A poly-L-lactic acid film having been drawn at a draw ratio of 4 was cut at an angle of 45°, 0°, or 90° with the drawing direction to obtain a piezoelectric film. Each film was fixed to a fractured bone in the same manner as in Example 3. After 6 weeks from the osteotomoclosia, the fractured bone was roentgenologically observed. The X-ray picture of the fractured bone to which the 45° -cut film, which exhibits the highest piezoelectric properties, had been fixed demonstrated osteosis ossification on the periosteum and formation of cartilaginous phymas. The X-ray picture of the fractured bone to which the 0° -cut film had been fixed demonstrated only cartilaginous phymas but no ossification. In the case of the 90° -cut film, formation of cartilaginous phymas was not observed, nor was ossification observed. These results are correlated to the degree of the shear deformation of the film in conformity to the movement of the muscle to which each end of the film was fixed.
Poly-L-lactic acid having a viscosity-average molecular weight of 400,000 (in chloroform at 25° C.) was extruded to obtain a rod. The rod was drawn in the extrusion direction at a draw ratio of 5 in a heated nitrogen stream and sliced to a thickness of 1 mm at an angle of 45° with the drawing direction as shown in FIGS. 10 and 11. Both surfaces of the slice were polished to prepare a drawn film having a thickness of 60 μm.
The drawn film was cut into a square whose four sides were in a plane parallel to the drawing direction, and the cut film was adhered to a polymeric sound absorber. A plurality of electrodes were fixed to one of the two sides forming an angle of 45° with the drawing direction, and one electrode was fixed to the whole length of the other side. A water-resistant polymer membrane functioning as a matching layer was adhered to the drawn film on the face opposite to the sound absorber and on the sides thereof to prepare an ultrasonic transducer.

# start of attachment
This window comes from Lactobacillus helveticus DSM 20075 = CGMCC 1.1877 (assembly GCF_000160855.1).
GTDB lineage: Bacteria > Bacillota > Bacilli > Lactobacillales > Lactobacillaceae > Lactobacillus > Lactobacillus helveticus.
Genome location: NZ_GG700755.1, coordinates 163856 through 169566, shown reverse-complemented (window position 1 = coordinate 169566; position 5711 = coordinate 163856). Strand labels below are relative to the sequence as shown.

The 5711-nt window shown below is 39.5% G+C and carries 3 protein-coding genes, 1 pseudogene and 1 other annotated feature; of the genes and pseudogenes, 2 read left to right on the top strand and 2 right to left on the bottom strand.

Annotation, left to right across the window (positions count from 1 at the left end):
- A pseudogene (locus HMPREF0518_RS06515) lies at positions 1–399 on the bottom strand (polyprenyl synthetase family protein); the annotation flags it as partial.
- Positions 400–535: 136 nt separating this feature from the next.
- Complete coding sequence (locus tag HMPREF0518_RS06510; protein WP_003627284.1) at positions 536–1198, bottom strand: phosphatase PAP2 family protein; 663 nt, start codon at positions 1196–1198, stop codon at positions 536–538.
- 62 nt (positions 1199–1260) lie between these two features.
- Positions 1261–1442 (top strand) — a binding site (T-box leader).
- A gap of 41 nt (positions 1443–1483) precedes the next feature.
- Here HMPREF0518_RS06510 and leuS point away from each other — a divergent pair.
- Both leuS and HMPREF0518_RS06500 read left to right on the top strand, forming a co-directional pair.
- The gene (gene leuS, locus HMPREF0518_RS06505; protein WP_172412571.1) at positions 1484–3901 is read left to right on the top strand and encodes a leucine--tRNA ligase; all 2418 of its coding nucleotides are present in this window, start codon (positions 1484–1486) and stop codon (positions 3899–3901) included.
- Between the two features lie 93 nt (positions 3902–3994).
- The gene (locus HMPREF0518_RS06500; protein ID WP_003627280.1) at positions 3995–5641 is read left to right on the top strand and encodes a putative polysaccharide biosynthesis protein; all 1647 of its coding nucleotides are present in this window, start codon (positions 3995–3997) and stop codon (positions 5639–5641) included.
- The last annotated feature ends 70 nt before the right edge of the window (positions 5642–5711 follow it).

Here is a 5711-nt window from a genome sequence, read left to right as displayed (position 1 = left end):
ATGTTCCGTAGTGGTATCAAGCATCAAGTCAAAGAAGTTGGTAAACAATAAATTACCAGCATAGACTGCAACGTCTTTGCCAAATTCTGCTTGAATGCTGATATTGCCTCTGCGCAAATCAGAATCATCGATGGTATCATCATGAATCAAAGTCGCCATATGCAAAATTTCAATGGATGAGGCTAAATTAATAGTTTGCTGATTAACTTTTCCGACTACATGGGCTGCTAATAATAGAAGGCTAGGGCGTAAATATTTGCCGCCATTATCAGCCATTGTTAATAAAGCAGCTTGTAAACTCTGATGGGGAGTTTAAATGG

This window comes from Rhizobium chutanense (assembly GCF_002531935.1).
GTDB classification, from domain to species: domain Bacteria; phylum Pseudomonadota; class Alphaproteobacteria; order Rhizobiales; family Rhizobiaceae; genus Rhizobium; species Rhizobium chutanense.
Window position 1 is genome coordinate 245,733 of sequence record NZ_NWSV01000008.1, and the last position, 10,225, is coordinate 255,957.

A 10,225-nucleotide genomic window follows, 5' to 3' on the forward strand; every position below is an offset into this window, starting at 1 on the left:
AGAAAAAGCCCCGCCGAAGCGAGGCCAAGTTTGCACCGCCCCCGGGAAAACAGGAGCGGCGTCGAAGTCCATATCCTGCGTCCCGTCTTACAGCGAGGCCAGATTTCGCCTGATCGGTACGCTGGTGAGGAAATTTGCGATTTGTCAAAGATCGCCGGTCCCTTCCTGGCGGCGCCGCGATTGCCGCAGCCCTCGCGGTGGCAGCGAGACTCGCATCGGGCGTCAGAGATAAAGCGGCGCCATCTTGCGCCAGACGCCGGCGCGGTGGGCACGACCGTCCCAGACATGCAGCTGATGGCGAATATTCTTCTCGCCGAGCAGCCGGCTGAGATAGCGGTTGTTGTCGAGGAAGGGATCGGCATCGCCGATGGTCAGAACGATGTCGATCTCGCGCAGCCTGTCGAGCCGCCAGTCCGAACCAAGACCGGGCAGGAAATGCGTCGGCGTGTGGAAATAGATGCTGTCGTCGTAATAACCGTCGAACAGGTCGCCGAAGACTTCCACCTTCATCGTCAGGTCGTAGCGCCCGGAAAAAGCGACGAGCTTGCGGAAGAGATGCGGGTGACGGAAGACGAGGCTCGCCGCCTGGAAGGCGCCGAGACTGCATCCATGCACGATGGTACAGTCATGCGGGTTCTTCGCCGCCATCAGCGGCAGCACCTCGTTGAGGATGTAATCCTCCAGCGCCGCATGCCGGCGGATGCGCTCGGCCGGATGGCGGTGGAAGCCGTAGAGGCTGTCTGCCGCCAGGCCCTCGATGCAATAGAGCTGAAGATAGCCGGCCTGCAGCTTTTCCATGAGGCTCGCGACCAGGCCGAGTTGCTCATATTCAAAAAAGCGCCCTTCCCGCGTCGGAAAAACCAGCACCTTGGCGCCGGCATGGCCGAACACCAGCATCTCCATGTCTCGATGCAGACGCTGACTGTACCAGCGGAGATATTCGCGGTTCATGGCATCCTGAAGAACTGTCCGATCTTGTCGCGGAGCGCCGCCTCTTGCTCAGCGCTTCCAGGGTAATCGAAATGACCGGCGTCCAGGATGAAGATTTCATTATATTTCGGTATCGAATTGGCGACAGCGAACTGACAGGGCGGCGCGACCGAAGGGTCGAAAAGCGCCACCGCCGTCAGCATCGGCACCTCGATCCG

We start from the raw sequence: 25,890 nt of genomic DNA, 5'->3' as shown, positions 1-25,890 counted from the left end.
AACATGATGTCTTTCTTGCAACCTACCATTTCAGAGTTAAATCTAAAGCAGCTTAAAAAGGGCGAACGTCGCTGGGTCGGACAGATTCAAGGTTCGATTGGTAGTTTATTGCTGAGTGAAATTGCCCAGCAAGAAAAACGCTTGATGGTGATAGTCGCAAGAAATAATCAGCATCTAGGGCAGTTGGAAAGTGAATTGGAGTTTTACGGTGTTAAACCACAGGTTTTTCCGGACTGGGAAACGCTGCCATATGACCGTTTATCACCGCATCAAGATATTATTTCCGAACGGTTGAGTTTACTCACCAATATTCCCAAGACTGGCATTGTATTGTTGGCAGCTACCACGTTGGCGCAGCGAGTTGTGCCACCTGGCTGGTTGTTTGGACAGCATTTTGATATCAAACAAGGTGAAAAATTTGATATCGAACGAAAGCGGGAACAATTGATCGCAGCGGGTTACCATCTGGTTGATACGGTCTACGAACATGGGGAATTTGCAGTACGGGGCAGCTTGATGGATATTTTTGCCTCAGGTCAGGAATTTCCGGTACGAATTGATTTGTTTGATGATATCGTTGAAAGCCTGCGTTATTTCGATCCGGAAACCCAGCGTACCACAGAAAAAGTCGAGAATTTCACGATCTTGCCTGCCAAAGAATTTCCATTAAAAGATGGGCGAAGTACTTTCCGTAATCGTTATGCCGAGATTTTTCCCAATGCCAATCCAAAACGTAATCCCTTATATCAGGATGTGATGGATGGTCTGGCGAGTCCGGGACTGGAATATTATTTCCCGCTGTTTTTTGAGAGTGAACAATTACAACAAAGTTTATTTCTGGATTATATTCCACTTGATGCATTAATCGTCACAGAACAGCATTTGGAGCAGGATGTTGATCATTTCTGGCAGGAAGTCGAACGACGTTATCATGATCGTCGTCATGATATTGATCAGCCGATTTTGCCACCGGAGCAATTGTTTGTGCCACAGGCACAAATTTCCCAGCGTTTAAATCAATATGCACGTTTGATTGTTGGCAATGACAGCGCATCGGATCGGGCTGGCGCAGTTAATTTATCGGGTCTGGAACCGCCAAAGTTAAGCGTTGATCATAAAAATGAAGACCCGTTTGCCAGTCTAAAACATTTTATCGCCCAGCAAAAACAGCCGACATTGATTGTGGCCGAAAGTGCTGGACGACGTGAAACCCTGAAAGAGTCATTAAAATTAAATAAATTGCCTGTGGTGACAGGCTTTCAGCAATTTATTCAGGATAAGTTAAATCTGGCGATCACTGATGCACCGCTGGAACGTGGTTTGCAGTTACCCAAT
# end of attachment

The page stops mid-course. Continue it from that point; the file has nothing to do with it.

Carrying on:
Ultrasonography was repeatedly performed on human bodies at the abdomen, the thyroid body, the breast, the uterus, etc. by means of an ultrasonic diagnostic machine using the above-prepared ultrasonic transducer. As a result, tomograms of very high resolving power were obtained.
A drawn film prepared in the same manner as in Example 5 was cut into a rectangle whose four sides were in a plane parallel to the drawing direction. An electrode was fixed to each of the facing sides forming an angle of 45° with the drawing direction, and the film was adhered to a rectangular support made of a polymer. The electrodes were connected to external connecting terminals to prepare an ultrasonic probe.
The ultrasonic probe was connected to a reflection type ultrasonic flaw detector and tested on sensitivity standard specimens for an ultrasonic flaw detection test at a frequency of 2 to 3 MHz. As a result, a satisfactory flaw pattern was obtained. Therefore, the ultrasonic probe was proved useful for flaw detection of steel materials, railroad tracks, water piping, walls of buildings, etc.
As described above, the polymeric piezoelectric materials according to the present invention are useful in various applications, such as implant devices for ossification acceleration, ultrasonic transducers for medical use, sound transducers, measuring instruments, ultrasonic wave applied measuring instruments, piezoelectric oscillators, mechanical filters, piezoelectric transformers, and the like.
While the invention has been described in detail and with reference to specific examples thereof, it will be apparent to one skilled in the art that various changes and modifications can be made therein without departing from the spirit and scope thereof.
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|U.S. Classification||528/361, 29/594, 252/62.90R, 623/923, 29/595, 29/25.35|
|International Classification||A61F2/28, A61F2/00, H04R17/02, A61L31/06, H01L41/193, C08L67/04|
|Cooperative Classification||Y10T29/49005, Y10T29/49007, Y10T29/42, Y10S623/923, A61L31/06, A61F2002/30087, A61F2/28, H04R17/025, H01L41/193, C08L67/04, A61F2002/2821|
|European Classification||A61L31/06, H01L41/193, H04R17/02B, A61F2/28, C08L67/04|
|Jan 28, 1993||AS||Assignment|
Owner name: TAKIRON COMPANY, LTD., JAPAN
Free format text: ASSIGNMENT OF ASSIGNORS INTEREST.;ASSIGNORS:SHIKINAMI, YASUO;HATA, KUNIHIRO;REEL/FRAME:006413/0338
Effective date: 19930111
|Sep 29, 1997||FPAY||Fee payment|
Year of fee payment: 4
|Sep 28, 2001||FPAY||Fee payment|
Year of fee payment: 8
|Sep 2, 2005||FPAY||Fee payment|
Year of fee payment: 12